|Spine ZCS||-0.26 (1.40)||-0.37 (1.46)||-0.51 (1.17)||-0.46 (1.06)||-0.13 (-0.60, 0.34)||0.56|
|SD: Standard Deviation; 25(OH)D: 25-hydroxy vitamin D; *Multivariate model comparing mean difference between arms adjusted for age, ethnicity, gender, season and baseline|
Table 1: Multivariate linear regression for primary and secondary outcomes.
Twenty-nine adverse events were reported in 15 individuals on supplementation and 14 controls; and none were associated with vitamin D replacement therapy and there was no difference between the groups (fisher’s exact test p=0.215).
Despite high rates of vitamin D insufficiency in HIV infected patients, the management remains unclear. In this cohort of HIVinfected adults on suppressive ART, a supplementation regimen of vitamin D3/Calcium carbonate (800 IU/3000 mg) once daily for 48 weeks did not achieve higher vitamin D levels than controls and failed to improve bone markers or bone mineral density.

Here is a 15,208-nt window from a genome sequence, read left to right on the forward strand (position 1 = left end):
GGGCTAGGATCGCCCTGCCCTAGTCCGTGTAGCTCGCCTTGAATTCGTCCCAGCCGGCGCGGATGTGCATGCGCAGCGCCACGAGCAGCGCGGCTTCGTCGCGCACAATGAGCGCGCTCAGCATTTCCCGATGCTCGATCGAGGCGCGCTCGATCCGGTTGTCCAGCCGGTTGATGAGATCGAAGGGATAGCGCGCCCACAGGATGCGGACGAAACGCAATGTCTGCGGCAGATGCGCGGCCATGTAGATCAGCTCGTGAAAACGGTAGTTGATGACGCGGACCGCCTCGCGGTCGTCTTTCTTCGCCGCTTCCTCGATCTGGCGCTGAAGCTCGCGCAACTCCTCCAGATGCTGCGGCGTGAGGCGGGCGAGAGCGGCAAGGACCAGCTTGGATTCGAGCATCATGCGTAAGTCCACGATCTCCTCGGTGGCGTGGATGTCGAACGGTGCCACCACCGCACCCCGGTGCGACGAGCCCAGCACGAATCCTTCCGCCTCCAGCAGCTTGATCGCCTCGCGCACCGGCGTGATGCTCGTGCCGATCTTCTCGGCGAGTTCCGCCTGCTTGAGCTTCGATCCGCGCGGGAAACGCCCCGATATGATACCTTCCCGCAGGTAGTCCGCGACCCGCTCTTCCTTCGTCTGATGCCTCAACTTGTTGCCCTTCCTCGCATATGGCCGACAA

The most effective dose of vitamin D/Calcium supplementation in HIV infected people observed to date is using 50,000 IU of vitamin D3 twice weekly for 5 weeks, then 8000 IU twice weekly to complete 24 weeks . But with studies using smaller doses showing inconsistent benefit [12-14]. European AIDS Clinical Society guidelines recommend a vitamin D loading dose of 10,000 IU/day for 8-10 weeks followed by a maintenance dose of 800-2000 IU/day .
A supplementation with a higher Vitamin D dose initiated in individuals starting an antiretroviral combination has been shown to attenuate bone loss . We did not observe any benefit in bone mineral density using vitamin D3/Calcium carbonate (800 IU/3000 mg). This may suggest that significant clinical benefits may need higher doses of supplementation and/or longer follow up.
Overall, we show that a standard vitamin D dose (with no loading dose) does not increase plasma 25 (OH) Vit D levels and should not be recommended. Further research to inform guidelines to manage vitamin D deficiency in HIV infected individuals is required.
The authors declare that they have no conflict of interest.
This study was funded by Janssen Cilag. The funder had no role in study design, analysis, writing of the manuscript, or the decision to publish.